by Judi Steinman

March 25th 2006 – 25 Adar 5766

This Shabbos we have the pleasure to read not only one sidra but two – as we call it – a double portion. First we heard parsha Vayakhel, which describes the building of the tabernacle. Then we heard parsha Pikudei and as so often happens with the torah, we again heard about the building of the tabernacle. At first blush, one might wonder why these two stories are told concurrently and why they re-tell many details of the same event. This is the gift that we get each Shabbos, to explore the mystery of why we should spend our leisure time thinking about ancient stories. I will share with you the gift that I received by volunteering to give the drosh this month.

Vayakhel starts not with a blueprint for a building but with Moses reminding us to observe Shabbos. Here is what G-d tells us to do with Moses as his mouthpiece:

These are the things that the Eternal has commanded you to do: On six days work may be done, but on the seventh day you shall have a sabbath of complete rest, holy to the Eternal.” (Exodus 35:1b-2a)

We are commanded to work for six days and then to rest on the seventh. Both are of equal importance. We are not told to work for two days, take a day off, then work for five days. We are told to work for six then rest on the seventh. Wednesday is not the day of complete rest, Monday is not the day of complete rest, but the seventh day, the Sabbath, is the day that we rest.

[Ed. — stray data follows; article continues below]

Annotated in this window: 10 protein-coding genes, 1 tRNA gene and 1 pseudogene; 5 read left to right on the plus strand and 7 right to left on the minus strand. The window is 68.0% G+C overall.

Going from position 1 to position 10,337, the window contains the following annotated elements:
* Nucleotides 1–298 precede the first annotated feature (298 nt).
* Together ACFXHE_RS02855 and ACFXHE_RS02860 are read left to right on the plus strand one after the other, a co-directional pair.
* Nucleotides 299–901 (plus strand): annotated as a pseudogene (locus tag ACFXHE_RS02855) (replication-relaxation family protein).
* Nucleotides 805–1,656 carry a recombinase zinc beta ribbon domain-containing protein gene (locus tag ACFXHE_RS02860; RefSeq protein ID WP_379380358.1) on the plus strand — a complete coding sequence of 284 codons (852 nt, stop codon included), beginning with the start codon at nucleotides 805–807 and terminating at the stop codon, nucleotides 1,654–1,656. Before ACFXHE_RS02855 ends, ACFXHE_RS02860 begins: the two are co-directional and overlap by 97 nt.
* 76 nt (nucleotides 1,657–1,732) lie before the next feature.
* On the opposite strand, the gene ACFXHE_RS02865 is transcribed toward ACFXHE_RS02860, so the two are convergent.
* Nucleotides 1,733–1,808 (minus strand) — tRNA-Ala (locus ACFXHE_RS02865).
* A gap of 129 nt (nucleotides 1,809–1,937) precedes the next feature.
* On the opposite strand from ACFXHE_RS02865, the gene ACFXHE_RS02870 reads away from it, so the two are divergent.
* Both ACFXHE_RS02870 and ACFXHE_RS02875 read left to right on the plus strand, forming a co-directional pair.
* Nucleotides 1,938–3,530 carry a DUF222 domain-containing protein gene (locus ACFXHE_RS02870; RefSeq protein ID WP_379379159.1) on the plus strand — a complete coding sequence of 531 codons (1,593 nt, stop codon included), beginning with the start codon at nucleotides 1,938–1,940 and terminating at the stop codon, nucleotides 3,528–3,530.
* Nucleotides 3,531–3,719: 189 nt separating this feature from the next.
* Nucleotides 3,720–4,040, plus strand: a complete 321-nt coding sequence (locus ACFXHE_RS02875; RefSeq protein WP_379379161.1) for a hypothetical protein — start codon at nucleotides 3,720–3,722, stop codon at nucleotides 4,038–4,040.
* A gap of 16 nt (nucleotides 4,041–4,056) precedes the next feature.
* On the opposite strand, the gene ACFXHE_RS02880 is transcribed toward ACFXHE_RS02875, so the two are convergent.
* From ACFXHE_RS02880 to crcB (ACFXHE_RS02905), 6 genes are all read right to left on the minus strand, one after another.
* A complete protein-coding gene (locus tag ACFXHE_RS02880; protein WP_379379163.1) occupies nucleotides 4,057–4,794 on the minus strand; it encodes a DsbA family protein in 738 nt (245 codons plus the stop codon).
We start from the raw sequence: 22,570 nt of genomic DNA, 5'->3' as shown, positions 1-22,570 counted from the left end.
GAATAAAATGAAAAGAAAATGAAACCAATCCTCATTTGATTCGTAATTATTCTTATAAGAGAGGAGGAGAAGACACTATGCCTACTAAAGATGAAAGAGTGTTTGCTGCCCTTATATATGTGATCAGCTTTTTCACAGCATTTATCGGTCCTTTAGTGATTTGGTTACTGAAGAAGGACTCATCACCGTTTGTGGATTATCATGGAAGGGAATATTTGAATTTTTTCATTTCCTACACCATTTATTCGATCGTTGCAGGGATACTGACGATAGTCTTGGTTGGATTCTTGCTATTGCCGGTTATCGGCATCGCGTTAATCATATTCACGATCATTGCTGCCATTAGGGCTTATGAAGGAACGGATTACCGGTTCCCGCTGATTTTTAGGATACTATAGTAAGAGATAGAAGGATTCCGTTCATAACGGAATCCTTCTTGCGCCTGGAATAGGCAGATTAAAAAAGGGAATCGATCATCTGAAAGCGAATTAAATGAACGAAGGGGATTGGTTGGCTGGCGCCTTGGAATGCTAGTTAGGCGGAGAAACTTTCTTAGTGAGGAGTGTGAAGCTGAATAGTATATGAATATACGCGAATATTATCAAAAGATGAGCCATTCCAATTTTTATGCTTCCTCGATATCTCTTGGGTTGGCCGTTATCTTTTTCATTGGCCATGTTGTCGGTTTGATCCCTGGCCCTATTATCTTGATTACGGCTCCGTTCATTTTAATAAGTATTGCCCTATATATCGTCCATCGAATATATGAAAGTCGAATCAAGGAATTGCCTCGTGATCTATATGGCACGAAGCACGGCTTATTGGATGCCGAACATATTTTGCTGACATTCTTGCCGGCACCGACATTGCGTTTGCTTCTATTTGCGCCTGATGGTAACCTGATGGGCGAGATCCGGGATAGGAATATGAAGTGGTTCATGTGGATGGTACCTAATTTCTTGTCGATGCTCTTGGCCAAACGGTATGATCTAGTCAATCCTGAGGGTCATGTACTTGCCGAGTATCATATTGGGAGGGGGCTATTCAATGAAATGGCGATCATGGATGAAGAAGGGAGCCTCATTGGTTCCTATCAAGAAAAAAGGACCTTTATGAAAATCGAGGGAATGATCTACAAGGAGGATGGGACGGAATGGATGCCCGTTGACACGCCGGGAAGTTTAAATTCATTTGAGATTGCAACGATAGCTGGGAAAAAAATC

The root of the word Shabbat is shin-bet-tav. The word does not translate into rest as in take a coffee break – instead it means a complete cessation from action. The Hebrew word for rest has the root nun-vav-chet (as in the word menuchah), so it really is a different word, a different concept from Shabbat. . The construct shabbat shabbaton emphasizes the complete and utter cessation from work on Shabbat.

The work on the tabernacle certainly is recognized as holy work. The people were instructed to perform this task with minute detail about the materials to be used, who should do the work, the size and shape of the tabernacle and even who should oversee the work. So why, before this chapter begins, are we reminded to work for six days and rest in a holy fashion on the seventh? Are we being reminded that even when we do sacred work – such as building the tabernacle – that performing mitzvot does not supersede observing the Sabbath? Nehama Leibowitz, in her writings on Shemot, explained not only the reason this commandment is included here, but also the message it sends: G-d reminds the people that in their endeavor to create a holy space for G-d, G-d remains the sole One to create holy time.